Cutting through this tortuous management speak, it seems to point to driverless trains that can also inspect tracks as they pass, which removes the need for drivers (but probably keeping a crew member on the train as happens on Docklands Light Railway) and gangers to inspect tracks when no trains run, although repair teams will still be needed.

Obstacle detection trials continue, providing further evidence of the move towards driverless trains. TfL expects to issue an Invitation to Tender this coming December.

New trains also feature in the next c2c franchise (is it too much to hope a new name might appear?) that begins in November and runs to 2029.

Franchisee National Express is promising another 68 carriages while the DfT said it was 17 brand new trains. The figures equate to the same thing but NX’s version could make one think that today’s trains were being lengthened rather than the DfT’s expansion of the overall fleet.

c2c today operates 74 Class 357 four-car EMUs, all first-generation Electrostars built by Bombardier. Such trains are no longer built so the operator is destined to run a mixed fleet from 2019 onwards. By this time the ‘357s’ will be approaching their 20th birthday. Perhaps we might then see a gradual replacement to give c2c a new fleet with the ‘357s’ cascaded elsewhere but I’m told this does not feature in the company’s thinking.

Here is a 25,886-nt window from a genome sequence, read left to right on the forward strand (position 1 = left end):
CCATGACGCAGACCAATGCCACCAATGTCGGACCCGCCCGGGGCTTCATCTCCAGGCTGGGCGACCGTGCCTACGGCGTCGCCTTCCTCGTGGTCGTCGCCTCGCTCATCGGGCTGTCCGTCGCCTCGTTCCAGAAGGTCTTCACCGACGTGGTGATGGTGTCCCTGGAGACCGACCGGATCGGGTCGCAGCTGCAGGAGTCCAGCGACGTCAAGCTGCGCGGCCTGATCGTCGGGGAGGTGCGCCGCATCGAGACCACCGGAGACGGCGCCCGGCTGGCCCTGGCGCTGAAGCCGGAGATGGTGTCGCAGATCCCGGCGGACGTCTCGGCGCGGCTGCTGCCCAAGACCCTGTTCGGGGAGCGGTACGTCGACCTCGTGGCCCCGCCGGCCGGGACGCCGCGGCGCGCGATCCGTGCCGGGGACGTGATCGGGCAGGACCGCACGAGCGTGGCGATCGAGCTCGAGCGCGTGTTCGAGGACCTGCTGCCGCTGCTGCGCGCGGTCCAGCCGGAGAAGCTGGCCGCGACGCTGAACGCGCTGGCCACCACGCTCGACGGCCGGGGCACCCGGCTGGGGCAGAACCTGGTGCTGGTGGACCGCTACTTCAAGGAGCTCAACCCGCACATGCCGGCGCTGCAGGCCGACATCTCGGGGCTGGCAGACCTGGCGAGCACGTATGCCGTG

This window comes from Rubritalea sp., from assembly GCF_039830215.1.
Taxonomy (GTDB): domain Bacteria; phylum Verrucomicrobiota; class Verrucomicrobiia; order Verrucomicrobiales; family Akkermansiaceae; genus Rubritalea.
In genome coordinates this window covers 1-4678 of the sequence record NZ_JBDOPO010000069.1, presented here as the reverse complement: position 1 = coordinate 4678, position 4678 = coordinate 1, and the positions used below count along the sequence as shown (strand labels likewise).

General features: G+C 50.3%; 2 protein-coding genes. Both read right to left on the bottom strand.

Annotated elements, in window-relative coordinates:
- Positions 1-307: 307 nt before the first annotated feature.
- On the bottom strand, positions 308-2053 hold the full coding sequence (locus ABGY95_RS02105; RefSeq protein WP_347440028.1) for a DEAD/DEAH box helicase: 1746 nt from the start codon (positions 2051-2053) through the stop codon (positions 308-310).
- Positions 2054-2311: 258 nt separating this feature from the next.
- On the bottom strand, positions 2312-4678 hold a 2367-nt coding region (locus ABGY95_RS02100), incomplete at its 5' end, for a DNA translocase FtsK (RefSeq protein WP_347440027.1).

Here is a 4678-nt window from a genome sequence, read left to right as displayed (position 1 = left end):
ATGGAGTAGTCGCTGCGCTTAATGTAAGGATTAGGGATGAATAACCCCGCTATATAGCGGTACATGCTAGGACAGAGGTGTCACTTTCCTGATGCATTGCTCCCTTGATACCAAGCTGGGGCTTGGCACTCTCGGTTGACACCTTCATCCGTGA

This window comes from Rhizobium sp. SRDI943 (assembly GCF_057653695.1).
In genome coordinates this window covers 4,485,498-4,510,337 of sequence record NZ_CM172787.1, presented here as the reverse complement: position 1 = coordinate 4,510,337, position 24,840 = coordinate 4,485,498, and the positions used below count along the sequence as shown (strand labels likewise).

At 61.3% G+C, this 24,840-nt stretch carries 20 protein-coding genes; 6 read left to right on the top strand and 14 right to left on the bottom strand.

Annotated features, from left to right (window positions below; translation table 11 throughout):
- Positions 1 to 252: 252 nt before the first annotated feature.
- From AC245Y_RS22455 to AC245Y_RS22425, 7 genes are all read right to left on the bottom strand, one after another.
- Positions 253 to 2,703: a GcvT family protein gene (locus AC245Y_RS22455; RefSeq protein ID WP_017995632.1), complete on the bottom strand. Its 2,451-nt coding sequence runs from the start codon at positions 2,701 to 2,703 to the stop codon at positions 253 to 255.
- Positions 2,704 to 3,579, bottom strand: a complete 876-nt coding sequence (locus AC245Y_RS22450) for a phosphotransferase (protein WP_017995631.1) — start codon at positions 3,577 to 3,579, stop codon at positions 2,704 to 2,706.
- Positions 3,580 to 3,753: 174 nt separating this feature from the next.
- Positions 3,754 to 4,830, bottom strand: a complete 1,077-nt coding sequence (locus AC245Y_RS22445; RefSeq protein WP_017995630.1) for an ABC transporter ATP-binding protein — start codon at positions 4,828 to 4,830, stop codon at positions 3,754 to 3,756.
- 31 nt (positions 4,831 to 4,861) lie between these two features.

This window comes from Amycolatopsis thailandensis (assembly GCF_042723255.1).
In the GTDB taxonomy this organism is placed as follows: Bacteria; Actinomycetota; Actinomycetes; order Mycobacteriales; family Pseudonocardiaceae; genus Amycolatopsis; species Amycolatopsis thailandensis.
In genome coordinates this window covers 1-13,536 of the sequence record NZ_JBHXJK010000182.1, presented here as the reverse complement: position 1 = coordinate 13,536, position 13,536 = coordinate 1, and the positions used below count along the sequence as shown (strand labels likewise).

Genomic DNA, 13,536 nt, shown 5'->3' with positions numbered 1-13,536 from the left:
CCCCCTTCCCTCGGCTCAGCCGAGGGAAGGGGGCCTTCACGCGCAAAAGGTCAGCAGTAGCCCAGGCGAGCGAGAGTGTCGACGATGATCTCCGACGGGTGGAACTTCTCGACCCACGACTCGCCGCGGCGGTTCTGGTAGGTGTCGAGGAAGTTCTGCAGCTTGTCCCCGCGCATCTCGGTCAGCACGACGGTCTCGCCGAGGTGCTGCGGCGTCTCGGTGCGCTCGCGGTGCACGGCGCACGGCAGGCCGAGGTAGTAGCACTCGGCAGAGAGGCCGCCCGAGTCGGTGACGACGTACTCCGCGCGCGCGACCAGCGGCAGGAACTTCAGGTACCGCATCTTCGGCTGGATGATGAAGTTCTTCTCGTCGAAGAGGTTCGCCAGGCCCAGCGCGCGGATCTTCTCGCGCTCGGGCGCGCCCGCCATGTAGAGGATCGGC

It plans to refurbish its current fleet and alter some to make them more effective for inner-suburban ‘metro’ traffic. Combined with new trains, this will give c2c three sub-fleets.

Other eye-catching features of the new deal include automatic compensation for passengers on trains more than two minutes late. These passengers will doubtless need some form of smart card for the automatic aspect of the compensation to work.

The operator is also to switch to a new performance measure. Late trains will be classed as anything over one minute behind rather than five minutes. c2c’s target will be 90% on time by this new measure. The operator is usually at or around the top of the performance table. As I write this at the end of a morning peak, it has delivered 84 out of 84 trains to destination ‘on time’ in the five-minute measure.

Spokesman Chris Atkinson tells me that the latest four-week period saw a record 88% of trains on time by Network Rail’s ‘right-time’ definition of within 59 seconds of timetable. “We can’t sit back and let nature take its course” was his conclusion of the switch to the new 90% target.

More c2c services will run to Liverpool Street, rather than the route’s traditional Fenchurch Street terminus. Liverpool Street should have more space once many of its inner-suburban services are switched to Crossrail. To reach Liverpool Street, c2c trains will call at Stratford for Westfield shopping centre (NX says a quarter of weekend trains will go this way). Stratford also provides a link to Crossrail and so make it easier for residents along the Tilbury and Southend route to reach central London or Heathrow.